The Constitution of the United States
The Preamble states the broad purposes the Constitution is intended to serve – to establish a government that provides for greater cooperation among the States, ensures justice and peace, provides for defense against foreign enemies, promotes the general well-being of the people, and secures liberty now and in the future.
Article I of the Constitution is based on the legislative department. Section 1. Legislative Power; the Congress: is the nations lawmaking body. It is composed of two houses: the Senate and the House of Representatives. Section 2. House of Representatives: shall be made up of members chosen every second year by the people of the several States. Section 3. Senate: The Senate of the United States shall be composed of two Senators from each State for six years; and each Senator shall have one vote. Section 4. Elections and Meetings: the times, places, and manner of holding elections for Senators and Representatives, shall be prescribed in each State by the legislature. Section 5. Legislative Proceedings: each house will be the judge of the elections, returns, and qualifications of its own members, and a majority of each wins. Section 6. Compensation, Immunities, and Disabilities of Members: Senators and Representatives will receive a compensation for their services, to be ascertained by law. Section 7. Revenue Bills, Presidents Veto: all bills for raising revenue shall originate in the House of Representatives, but the Senate may propose or concur with amendments as on other bills. Every bill which passes both houses, will, before it becomes a law, be presented to the President of the United States; if he approves, he will sign, but if not, he shall return it with his objections. Section 8. Powers of Congress: the Congress shall have power in order to lay and collect taxes, duties, imposts, and excises, to pay the debts, and provide for the general welfare of the United States. Section 9. Powers Denied to Congress: the migration or importation of such persons as any of the States now existing will think proper to admit, shall not be prohibited by the Congress prior to the year one thousand eight hundred and eight; but a tax or duty may be imposed on such importation. Section 10. Powers Denied to the States: no state shall get into any sort of treaty, alliance, or confederation; grant letters of marque and reprisal; coin money; emit bills of credit; make anything but gold and silver coins, or grant any title of nobility.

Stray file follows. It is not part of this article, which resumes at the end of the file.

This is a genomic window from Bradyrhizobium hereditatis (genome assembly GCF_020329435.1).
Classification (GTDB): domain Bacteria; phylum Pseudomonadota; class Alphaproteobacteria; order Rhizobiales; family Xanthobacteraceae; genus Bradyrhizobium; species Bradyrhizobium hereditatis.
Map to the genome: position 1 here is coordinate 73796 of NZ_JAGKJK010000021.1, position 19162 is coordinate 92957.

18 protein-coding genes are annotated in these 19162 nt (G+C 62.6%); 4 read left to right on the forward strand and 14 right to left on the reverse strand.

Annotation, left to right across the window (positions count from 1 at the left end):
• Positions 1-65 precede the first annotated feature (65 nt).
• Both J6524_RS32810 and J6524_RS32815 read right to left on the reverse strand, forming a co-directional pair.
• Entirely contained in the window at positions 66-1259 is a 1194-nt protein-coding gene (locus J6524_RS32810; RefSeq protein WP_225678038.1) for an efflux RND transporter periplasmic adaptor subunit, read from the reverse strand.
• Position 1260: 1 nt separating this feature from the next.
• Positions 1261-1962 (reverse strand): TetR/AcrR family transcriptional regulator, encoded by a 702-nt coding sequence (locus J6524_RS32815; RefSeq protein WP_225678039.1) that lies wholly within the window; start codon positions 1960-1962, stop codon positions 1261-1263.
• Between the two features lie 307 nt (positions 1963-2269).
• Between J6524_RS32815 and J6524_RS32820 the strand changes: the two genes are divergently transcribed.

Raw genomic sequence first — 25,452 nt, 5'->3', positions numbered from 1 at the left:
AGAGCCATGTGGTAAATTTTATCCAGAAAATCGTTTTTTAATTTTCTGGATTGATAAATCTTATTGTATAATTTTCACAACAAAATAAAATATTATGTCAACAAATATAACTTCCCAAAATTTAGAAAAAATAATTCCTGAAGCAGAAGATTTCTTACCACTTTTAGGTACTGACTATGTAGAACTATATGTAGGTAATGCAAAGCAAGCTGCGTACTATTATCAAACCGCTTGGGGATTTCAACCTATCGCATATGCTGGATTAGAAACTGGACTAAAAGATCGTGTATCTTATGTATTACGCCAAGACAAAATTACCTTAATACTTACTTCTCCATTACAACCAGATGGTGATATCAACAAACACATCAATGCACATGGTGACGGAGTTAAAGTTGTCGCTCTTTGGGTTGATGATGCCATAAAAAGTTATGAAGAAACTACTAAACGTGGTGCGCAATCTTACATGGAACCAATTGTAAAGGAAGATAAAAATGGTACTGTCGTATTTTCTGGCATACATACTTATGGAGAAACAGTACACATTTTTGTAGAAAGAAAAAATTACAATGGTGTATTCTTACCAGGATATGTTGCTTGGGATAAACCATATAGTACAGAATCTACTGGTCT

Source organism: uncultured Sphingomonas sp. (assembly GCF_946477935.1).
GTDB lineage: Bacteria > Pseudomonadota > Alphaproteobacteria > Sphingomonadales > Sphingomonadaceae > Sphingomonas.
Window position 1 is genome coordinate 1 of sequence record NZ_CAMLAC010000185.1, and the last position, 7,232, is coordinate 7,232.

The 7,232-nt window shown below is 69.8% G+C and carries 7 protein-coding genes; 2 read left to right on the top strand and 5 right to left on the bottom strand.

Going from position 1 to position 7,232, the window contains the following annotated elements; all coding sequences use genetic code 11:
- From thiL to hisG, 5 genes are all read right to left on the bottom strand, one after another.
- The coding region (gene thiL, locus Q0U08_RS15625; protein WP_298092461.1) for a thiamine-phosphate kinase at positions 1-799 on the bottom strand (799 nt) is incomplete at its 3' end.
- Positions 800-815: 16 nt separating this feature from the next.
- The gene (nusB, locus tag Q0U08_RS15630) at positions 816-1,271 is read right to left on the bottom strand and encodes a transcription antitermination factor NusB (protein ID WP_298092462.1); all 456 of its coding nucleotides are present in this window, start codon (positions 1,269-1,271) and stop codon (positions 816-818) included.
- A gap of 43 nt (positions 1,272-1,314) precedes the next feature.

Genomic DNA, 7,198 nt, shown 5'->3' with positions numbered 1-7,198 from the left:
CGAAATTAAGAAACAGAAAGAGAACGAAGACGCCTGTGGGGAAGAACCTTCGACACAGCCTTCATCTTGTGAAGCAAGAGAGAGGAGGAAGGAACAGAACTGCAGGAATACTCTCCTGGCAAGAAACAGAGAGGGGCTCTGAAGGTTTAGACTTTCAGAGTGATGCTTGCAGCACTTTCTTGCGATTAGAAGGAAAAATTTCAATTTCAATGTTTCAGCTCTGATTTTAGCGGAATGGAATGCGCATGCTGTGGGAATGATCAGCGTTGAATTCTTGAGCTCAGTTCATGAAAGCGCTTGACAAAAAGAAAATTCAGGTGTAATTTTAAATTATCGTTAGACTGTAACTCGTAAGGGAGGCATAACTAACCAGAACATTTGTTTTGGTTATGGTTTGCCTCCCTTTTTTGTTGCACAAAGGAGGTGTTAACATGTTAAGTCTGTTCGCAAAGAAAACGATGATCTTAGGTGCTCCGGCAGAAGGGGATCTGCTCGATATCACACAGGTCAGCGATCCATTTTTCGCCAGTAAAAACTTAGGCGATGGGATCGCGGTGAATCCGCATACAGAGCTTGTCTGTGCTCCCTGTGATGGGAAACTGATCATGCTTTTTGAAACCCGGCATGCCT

Article II of the Constitution is talks about the Executive department. This Article is only made up of 4 sections, compared to Article I and its 10 sections. Section 1. Presidents and Vice President: the executive power shall be vested in a President of the United States of America. He shall hold his office during the term of four years, and together with the Vice President, be chose for the same term. Section 2. Presidents Powers and Duties: the President is the Commander in Chief of the army and navy of the United States, and of the militia of the several States. He shall have power to make treaties, nominate, appoint ambassadors and judges of the Supreme Court. The President has power to fill up vacancies in the Senate. Section 3. Presidents Powers and Duties: he shall from time to time, give to Congress information of the stat of the Union, and recommend to their consideration if such measures are necessary. Section 4. Impeachment: the President and Vice President, and all civil officers of the United States, can be removed from office on impeachment for, treason, bribery, or other high crimes and misdemeanors.
Article III is based on the Judicial department and it consists of only three sections. Section 1. Courts, Terms of Office: the judicial power of the United States shall be vested in one Supreme Court, and in such inferior courts as the Congress may from time to time ordain and establish. Section 2. Jurisdiction: the judicial power will extend to all cases, in law and equity, arising under this Constitution, the laws of the United States, and treaties made. Section 3. Treason: Treason against the United States shall only in levying war against them. Congress shall have power to declare the punishment of treason.
Article IV talks about the relation among states in the United States of America. Section 1. Full Faith and Credit: will be gave in each state to the public acts, records, and judicial proceedings of every other State. Section 2. Privileges and Immunities of Citizens: the citizen of each State shall be entitled to all privileges and immunities of citizens in the several States. Section 3. New States; Territories: New states may be admitted by the Congress into our Union; but no new State will be formed or erected within the jurisdiction of any other State. Section 4. Protection Afforded to States by the Nation: the United States shall guarantee to every State in this union a republican form of government.
Article V of the Constitution is one of the shortest Articles next to the ratifications but is needed to confirm Provisions for Amendment: The Congress will propose amendments to this Constitution, with two-thirds vote of both Houses and they deem it necessary; they can call a convention for proposing amendments.
Article VI is about the National debts, Supremacy of National Law, Oath.